Without warning or training, millions of parents are guiding their children through their daily education during quarantine. Sequestered in our 青鹏棋牌s, we sort through digitized worksheets and Google forms, screen YouTube videos and dial our kids into Zoom lectures on topics we may barely remember from our own school days.
How can we best help our kids through virtual classes and new technology?
The has been training teachers since Pennsylvania schools closed in mid-March. Thousands have participated in AIU professional development programs, learning to teach via Zoom and to facilitate learning through video conferences.
Now the AIU is training parents with two pilot sessions focused on Google Classroom. Parents must register for one of the 30-minute sessions taking place on April 30 at . and The training repeats at the same time on May 7. Register for next week’s 9:40 a.m. session and for the 6:30 p.m. spot. Capacity is limited to the first 500 registrants.
The virtual workshops, conducted through , came about from school district requests for help.
“We typically do not do parent-facing training,” says Tyler Samstag, director of instructional innovation at the AIU. “However, as the needs of districts change on a weekly basis, we are striving to be flexible, responsive and iterative.”
The AIU plans to offer additional sessions according to demand and needs through their efforts.
Parents whose kids work with Zoom will also find this “” helpful.
“As someone who works on the issue of education innovation and looks at the role of technology in education innovation, I’m overwhelmed,” says Rebecca Winthrop, co-director of the . “I can only imagine that for people who are not in the educational sector, it is super overwhelming.”
The following advice will help you adjust to your new role as substitute teacher:
Trust that your district will adapt.
Schools have had to switch incredibly quickly to online learning or other forms of distance learning, says Winthrop. So much of what they’re providing right now “may not really be the best of online learning.”
It’s “not that easy to transfer fabulous teaching skills in a live classroom to online,” Winthrop says, but schools are working hard to adapt and build their skills. So parents can assume that distance learning will improve over the coming weeks.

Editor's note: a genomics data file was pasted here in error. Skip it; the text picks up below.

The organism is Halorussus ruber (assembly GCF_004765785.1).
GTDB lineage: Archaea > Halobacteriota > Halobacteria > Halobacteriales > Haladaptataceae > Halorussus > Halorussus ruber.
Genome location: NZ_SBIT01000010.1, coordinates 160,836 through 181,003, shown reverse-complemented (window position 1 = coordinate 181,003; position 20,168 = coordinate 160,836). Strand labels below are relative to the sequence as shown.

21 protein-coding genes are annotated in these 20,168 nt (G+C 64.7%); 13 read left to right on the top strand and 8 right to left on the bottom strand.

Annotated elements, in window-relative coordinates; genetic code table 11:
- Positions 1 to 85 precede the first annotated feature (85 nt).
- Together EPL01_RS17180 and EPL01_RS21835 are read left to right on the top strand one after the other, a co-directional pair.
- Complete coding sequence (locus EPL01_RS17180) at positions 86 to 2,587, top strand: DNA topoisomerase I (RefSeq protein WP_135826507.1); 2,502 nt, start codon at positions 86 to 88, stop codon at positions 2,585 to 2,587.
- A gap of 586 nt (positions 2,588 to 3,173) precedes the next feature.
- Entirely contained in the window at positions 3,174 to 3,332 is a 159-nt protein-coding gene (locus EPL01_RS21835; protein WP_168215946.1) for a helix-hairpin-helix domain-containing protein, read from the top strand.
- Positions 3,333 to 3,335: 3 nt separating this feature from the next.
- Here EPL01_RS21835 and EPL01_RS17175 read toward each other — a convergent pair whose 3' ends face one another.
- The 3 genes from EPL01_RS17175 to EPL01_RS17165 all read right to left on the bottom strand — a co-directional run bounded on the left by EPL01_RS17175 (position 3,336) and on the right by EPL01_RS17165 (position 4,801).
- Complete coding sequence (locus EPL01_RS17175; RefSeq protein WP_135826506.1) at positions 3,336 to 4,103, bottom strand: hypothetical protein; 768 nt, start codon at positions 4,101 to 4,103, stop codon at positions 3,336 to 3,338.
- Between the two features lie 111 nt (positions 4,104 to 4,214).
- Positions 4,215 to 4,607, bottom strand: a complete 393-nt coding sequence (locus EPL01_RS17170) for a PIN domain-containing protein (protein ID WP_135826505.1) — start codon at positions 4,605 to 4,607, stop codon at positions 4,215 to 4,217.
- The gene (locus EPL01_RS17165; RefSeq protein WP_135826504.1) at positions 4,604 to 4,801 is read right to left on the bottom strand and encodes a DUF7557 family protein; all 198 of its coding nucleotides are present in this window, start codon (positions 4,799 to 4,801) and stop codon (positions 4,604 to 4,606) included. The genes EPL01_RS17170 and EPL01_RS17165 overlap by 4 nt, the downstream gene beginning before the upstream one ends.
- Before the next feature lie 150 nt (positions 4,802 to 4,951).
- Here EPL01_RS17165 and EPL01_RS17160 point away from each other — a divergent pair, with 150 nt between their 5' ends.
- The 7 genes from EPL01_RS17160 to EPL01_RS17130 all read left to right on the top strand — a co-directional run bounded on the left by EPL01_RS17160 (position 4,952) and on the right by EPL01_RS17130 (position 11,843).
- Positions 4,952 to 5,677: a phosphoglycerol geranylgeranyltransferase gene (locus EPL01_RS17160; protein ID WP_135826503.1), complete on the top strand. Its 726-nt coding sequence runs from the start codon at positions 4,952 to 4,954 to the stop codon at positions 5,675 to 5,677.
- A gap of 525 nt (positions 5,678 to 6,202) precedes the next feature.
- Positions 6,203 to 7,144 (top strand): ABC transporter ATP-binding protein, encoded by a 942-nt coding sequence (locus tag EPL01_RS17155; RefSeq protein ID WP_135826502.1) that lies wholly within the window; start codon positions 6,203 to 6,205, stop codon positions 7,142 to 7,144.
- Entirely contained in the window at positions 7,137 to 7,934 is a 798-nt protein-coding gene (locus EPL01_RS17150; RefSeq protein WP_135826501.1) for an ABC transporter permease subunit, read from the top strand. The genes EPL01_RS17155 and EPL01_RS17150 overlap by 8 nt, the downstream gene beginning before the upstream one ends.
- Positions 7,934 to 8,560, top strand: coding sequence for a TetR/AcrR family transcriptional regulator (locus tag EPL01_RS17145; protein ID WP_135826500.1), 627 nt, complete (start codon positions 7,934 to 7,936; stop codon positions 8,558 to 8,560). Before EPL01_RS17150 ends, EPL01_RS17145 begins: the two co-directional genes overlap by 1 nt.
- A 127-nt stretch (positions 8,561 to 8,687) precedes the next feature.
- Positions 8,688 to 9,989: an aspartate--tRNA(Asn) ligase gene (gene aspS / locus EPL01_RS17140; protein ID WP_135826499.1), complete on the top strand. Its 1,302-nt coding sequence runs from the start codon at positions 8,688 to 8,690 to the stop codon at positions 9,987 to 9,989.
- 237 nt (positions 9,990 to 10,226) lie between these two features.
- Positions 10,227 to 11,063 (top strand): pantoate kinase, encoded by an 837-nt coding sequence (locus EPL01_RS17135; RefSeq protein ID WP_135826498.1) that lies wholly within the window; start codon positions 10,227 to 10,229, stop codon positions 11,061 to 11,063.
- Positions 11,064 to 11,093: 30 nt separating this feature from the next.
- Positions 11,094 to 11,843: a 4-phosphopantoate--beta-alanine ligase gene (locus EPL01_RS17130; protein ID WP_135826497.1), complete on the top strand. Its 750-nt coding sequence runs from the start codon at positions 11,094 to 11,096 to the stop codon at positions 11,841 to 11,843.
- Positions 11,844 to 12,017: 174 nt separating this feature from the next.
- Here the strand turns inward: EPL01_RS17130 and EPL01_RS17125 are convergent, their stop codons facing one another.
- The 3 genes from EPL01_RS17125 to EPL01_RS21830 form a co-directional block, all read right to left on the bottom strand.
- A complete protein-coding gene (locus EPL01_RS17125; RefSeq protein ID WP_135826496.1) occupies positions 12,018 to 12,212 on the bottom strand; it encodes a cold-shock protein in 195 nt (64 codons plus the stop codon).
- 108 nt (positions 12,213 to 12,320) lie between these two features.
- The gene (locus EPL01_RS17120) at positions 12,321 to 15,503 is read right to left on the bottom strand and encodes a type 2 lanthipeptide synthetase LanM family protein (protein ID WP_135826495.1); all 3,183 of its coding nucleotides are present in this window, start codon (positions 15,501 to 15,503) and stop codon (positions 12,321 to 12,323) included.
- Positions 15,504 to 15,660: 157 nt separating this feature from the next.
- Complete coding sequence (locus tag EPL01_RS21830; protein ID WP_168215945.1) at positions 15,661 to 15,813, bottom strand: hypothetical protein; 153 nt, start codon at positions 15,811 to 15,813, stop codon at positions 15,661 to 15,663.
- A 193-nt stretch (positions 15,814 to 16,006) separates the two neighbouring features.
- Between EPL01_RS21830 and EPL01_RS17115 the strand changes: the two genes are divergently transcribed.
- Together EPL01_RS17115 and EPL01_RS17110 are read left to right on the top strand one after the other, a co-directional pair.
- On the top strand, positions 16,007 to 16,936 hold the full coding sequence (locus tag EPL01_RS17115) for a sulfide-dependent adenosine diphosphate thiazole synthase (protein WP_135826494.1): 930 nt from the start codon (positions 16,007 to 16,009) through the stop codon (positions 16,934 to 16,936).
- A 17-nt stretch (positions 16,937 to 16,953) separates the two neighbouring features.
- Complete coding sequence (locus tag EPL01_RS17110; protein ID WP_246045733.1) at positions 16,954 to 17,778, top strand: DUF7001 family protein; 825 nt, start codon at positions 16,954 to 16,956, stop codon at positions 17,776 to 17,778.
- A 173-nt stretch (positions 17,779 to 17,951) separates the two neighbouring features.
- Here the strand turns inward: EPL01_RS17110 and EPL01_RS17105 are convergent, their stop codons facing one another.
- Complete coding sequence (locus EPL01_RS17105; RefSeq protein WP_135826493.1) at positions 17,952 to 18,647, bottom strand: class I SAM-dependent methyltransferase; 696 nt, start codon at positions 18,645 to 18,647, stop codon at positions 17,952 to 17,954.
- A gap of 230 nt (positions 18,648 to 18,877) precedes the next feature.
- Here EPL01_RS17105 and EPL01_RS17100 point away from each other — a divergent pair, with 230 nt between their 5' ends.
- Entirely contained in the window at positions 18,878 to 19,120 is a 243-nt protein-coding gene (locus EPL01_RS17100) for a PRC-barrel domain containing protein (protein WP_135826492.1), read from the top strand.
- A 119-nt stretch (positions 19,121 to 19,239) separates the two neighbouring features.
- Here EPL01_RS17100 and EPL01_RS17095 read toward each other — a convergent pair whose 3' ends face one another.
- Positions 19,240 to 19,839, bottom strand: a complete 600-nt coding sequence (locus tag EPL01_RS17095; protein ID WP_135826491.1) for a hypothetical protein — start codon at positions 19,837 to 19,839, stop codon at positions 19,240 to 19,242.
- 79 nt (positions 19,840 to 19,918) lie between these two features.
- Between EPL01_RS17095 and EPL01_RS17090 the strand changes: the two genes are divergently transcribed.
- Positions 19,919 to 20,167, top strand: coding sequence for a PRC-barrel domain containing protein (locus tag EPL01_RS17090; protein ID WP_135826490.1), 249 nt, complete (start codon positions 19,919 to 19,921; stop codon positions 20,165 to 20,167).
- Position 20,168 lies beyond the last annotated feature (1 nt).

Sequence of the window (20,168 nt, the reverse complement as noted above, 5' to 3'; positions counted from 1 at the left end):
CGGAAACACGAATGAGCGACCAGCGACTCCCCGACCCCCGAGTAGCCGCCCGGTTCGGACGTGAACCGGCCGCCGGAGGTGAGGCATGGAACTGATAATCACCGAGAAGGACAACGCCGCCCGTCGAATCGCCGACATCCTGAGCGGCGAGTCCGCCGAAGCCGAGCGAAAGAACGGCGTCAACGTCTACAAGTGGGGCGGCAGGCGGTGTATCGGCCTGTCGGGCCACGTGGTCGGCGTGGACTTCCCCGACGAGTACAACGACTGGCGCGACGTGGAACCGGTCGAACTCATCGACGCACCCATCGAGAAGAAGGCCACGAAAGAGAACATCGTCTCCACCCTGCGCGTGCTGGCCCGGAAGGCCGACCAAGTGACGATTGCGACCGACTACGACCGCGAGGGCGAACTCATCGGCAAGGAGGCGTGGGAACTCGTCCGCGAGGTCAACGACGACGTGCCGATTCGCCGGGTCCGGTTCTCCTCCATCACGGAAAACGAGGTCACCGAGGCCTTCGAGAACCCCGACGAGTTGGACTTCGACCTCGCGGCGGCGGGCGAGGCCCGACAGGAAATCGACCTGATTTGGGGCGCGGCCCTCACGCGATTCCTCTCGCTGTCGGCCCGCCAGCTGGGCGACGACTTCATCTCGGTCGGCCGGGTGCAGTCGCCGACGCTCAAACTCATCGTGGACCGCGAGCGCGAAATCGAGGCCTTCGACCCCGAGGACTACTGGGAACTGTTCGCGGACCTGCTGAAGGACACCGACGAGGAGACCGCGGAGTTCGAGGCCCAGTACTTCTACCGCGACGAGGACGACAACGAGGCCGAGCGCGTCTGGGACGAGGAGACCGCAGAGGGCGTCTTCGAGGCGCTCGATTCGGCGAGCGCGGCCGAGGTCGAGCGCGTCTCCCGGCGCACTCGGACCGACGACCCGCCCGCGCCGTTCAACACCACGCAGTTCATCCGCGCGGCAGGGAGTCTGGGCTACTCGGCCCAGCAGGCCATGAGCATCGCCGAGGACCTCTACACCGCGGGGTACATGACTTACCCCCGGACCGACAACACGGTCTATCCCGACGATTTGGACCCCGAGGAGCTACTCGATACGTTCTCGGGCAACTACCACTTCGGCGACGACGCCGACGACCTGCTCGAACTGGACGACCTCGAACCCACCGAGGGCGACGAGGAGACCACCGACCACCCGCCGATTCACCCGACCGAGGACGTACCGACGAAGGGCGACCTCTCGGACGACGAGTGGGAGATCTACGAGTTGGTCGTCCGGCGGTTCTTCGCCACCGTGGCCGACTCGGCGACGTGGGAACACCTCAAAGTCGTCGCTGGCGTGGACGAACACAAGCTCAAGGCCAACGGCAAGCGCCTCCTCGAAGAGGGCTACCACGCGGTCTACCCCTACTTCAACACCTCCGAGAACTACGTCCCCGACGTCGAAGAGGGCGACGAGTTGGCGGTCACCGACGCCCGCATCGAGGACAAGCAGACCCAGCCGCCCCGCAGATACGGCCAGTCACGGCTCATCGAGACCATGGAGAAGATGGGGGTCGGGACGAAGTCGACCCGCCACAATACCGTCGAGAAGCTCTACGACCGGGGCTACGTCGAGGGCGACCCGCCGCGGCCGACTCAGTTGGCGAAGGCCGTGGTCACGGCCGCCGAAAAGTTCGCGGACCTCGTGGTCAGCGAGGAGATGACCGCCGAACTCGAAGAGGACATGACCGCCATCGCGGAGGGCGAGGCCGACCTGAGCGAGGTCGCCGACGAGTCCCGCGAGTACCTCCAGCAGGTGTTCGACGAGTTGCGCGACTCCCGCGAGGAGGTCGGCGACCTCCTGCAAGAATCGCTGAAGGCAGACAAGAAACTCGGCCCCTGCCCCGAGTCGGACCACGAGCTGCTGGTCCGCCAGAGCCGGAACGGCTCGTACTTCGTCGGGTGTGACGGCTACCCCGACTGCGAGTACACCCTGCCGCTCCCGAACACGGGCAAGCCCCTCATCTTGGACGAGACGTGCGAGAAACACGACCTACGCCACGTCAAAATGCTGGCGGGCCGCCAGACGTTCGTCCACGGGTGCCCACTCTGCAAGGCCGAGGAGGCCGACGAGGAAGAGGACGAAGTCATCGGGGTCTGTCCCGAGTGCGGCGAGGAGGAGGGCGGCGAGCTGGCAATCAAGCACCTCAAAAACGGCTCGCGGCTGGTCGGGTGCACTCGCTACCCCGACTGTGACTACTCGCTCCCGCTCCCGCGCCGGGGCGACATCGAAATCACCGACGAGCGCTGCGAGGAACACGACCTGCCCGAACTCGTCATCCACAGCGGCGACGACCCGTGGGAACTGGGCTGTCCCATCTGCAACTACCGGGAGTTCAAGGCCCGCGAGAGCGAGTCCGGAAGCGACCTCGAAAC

Along the way, trust yourself: This new experience will become more familiar and more manageable. Even if they don’t seem busy right now, students may be building new skills, new curiosity and even a new appreciation for classroom learning.
“It is okay, as parents, to let our kids have some space and time. Let them get a little bored,” Winthrop says. “That is when kids become super creative.”
Focus on key skills with help from trusted sources.
Windy Lopez-Aflitto, vice president of content and partnerships at , says parents don’t need to worry about trying to teach their child’s full curriculum. Instead, she says, focus on their foundational math and reading skills.
For K-8 learners, she says, the can confirm grade-level skills. The free service, available in English and Spanish, will assess a child’s skills and suggest any additional learning support that’s needed. Then it guides you to trusted sources, including and .
“Although this is such a stressful time for both parents and teachers,” Lopez-Aflitto says, “it’s also a chance to catch up.” Parents can use the Readiness Check “to see how their child is doing,” she says, “and share that information with their child’s teacher.”
Another great resource: Common Sense Media’s . They’ve curated offerings from the top education companies and nonprofits to provide “everything there from ‘Here’s how to create a schedule for your child’ to ‘Here are some social-emotional learning apps,’” says Winthrop.
Click to find the Kidsburgh guide to 10 free online education resources that make learning fun for kids.
Create a basic routine.
To keep a sense of consistency, create a routine with your child that shares some components with their traditional school day, says Lopez-Aflitto. At her own 青鹏棋牌, she wrote out an initial schedule with blocks of time in the morning for math and reading plus breaks throughout the day.
“Focus on the morning time,” Lopez-Aflitto advises, “when kids are most alert.”
Her 5-year-old daughter has now taken on the job of writing out a schedule for each day, which gives her a sense of ownership, and she’s using the same term she hears at school. “When we have our break time,” Lopez-Aflitto says, “we call it recess.”